However, the land below them was composed of mountain and forest broken up only by the occasional isolated hamlet of farmers and their kin. They’d also seen a village even smaller than the one where they’d left Naasir. The glow of warmth from that village had been too small to penetrate the stormy dark, so when Elena caught a glimpse of light a bit farther on, she wiped the rain from her eyes and focused—it was odd, but she could’ve sworn her vision grew sharper, more crisp, as if her eyes were compensating for the conditions.

Shrugging off the sensation, she continued to concentrate. The light was diffuse, covering a wider area than could be accounted for by a farm or other small settlement. Guessing it to be a larger village, she dropped just far enough below the clouds to get a closer look. At first, she couldn’t quite understand what it was she was seeing, her mind unable to process the impossibility of it.

Because below her spread the gracious lines of what appeared to be a city of sparkling gray stone, all of it shrouded in an iridescent glow the color of the Aegean. Not only were the buildings utterly dissimilar to the accepted architecture of this region—heck, this country!—according to the satellite images Elena had accessed, that city hadn’t existed this morning. Raphael!

No response, and she thought Caliane might have succeeded in blocking their communication again, but then she saw him sweep down below her, his wings spread to their widest as he held his own against the surging winds. Wait above, Elena. He flew toward that stunning shimmer of color.

Elena knew that would be the safest option—but every part of her said it would be a very, very bad idea to let him go into that strange city alone. Dropping in a steep, scarcely controlled dive, she reached him just before he would’ve gone through the ... whatever the hell it was.

Raphael’s gaze was almost impossible to hold, it burned with such power when he glanced at her. Elena. It was an order.

Her hackles rose, but she bit back the reaction, blinking away the tears caused by the momentary contact with his eyes. I have to come with you. Trust me.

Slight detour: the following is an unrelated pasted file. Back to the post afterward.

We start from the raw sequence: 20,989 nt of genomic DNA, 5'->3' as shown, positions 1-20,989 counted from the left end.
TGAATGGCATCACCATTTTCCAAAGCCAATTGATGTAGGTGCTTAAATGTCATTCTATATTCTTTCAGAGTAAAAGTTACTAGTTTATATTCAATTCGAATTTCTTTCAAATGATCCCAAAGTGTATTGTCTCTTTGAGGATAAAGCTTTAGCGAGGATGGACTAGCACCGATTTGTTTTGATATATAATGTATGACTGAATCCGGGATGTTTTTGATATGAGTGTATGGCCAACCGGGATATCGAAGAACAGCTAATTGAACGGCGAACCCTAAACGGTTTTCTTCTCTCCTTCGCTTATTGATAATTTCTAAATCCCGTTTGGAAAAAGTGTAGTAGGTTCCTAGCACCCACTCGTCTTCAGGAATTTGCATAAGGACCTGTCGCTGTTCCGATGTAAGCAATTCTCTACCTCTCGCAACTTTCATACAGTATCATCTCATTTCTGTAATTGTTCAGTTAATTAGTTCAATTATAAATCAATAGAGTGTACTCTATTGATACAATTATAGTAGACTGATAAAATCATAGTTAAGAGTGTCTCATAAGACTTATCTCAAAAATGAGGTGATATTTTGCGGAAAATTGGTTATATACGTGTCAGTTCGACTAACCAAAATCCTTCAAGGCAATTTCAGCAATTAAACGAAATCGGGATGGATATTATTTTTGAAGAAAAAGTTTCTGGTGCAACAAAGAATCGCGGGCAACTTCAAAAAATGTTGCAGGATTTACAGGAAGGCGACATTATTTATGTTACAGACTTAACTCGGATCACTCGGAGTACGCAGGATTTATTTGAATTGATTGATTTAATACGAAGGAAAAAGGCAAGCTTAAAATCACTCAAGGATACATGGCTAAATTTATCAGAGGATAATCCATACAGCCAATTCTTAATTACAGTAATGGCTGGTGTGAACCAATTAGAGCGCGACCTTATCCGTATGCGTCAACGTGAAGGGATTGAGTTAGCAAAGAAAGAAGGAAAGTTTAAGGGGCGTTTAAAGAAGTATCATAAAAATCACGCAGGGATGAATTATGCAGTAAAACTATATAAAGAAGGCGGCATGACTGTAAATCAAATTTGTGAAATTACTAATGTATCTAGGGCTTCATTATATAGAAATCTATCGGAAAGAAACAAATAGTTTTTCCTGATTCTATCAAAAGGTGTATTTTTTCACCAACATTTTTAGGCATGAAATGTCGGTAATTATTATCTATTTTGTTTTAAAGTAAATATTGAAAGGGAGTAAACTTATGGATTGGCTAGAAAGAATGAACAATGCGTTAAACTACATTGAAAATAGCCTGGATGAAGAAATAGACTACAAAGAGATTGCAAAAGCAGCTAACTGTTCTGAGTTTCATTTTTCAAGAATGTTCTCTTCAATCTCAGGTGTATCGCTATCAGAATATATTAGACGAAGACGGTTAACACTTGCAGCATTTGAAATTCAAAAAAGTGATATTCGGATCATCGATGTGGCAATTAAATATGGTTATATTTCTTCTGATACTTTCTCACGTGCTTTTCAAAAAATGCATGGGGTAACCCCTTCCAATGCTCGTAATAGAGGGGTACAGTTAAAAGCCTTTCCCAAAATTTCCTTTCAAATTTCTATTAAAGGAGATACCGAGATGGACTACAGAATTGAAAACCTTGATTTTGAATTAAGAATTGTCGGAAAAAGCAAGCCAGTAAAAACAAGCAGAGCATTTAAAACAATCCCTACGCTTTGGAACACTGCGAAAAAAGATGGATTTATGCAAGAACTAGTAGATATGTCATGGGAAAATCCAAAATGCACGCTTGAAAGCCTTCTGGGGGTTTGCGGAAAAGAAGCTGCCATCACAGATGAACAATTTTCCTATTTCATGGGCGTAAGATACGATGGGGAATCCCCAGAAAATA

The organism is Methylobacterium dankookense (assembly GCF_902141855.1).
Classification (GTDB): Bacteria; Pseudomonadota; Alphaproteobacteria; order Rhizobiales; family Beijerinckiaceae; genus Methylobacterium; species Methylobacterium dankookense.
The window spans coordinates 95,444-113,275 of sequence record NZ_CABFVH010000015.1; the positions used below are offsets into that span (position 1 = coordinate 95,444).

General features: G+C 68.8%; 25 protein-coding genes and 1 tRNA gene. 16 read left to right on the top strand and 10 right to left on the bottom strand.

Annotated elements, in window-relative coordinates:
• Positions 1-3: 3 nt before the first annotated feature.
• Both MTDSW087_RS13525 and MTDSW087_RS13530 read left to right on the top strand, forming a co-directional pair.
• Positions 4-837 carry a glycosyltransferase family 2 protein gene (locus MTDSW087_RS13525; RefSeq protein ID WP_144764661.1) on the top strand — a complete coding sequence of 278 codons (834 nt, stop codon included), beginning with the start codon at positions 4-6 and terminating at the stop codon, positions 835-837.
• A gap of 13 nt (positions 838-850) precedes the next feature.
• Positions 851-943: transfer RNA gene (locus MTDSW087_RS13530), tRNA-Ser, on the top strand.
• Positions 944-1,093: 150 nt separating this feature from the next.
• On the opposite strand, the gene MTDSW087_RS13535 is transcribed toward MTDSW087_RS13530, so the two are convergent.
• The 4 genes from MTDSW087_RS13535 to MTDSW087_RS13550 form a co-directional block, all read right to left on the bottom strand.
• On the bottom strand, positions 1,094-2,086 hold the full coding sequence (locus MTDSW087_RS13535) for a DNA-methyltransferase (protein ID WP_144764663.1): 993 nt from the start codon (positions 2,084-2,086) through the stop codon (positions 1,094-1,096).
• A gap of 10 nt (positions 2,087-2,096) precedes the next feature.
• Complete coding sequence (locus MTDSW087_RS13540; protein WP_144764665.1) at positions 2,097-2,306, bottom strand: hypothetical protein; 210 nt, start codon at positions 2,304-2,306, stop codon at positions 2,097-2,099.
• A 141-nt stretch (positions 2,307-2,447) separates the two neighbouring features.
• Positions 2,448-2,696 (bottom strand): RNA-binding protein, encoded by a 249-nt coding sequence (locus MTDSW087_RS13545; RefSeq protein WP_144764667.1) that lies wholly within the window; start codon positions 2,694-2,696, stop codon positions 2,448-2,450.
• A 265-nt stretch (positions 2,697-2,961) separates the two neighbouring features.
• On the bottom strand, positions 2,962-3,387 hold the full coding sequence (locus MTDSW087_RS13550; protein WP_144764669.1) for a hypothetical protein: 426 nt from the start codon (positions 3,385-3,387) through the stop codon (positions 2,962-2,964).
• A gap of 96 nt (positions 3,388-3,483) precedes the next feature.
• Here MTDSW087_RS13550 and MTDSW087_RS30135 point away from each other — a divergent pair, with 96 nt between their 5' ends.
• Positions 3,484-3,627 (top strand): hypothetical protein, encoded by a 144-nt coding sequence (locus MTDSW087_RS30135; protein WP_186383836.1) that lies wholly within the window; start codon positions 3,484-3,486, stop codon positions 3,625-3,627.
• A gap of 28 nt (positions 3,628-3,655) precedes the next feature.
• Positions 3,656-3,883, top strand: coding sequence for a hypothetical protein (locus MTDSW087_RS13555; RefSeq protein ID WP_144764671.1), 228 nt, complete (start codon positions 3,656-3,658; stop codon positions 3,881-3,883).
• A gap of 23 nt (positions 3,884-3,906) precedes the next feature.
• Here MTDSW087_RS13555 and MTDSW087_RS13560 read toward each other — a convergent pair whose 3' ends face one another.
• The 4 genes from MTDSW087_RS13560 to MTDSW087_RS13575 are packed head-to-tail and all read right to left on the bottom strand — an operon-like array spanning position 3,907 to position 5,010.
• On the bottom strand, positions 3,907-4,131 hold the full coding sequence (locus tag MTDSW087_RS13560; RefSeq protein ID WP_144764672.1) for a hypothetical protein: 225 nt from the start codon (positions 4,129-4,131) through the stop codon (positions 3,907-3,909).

It’s not a question of trust. I would not lose you to my mother’s madness.

Flying a fraction below him, so their wings wouldn’t tangle, she reached up with her hand. I won’t lose you to her, either. This feels like a trap, Raphael.

Raphael curled his fingers around hers, holding her in position. It may well be. And you would fly into it with me?

She infused her voice with wickedness. Trouble’s not only my middle name, it’s my first and last, too.

A blaze of electric heat as Raphael’s power swept out to cover her. She’d been shielded by it when they’d danced that most intimate of dances, felt it cut across her when he was angry, but never had it enfolded her with such brutal completeness, until her eyes streamed tears from the shocking force of it. Shutting them tight, she squeezed his hand. I can’t see.

It won’t be for long. If the shield around the city is the trap, it’ll give us enough time to get back out.

With that, he flew, pulling her with him.

She knew the instant they hit the cool energy of the shield. The shock wave rocked through her entire body, but it was concentrated on where her fingers intertwined with Raphael’s, a wrenching pull that attempted to separate them. She knew if it succeeded, she’d be thrown out while Raphael disappeared inside the city she wasn’t sure wasn’t just a fancy mirage, a snare created by an archangel so old, it made her bones ache to even think about it.

Hold on.

She didn’t know which one of them said that, her body battered by icy rain that had turned brutal, her wrist bones threatening to break—Caliane was determined to smash them apart. Not on your fucking life, she thought, and set her teeth against the pain of tendons that felt like they’d snap the next second.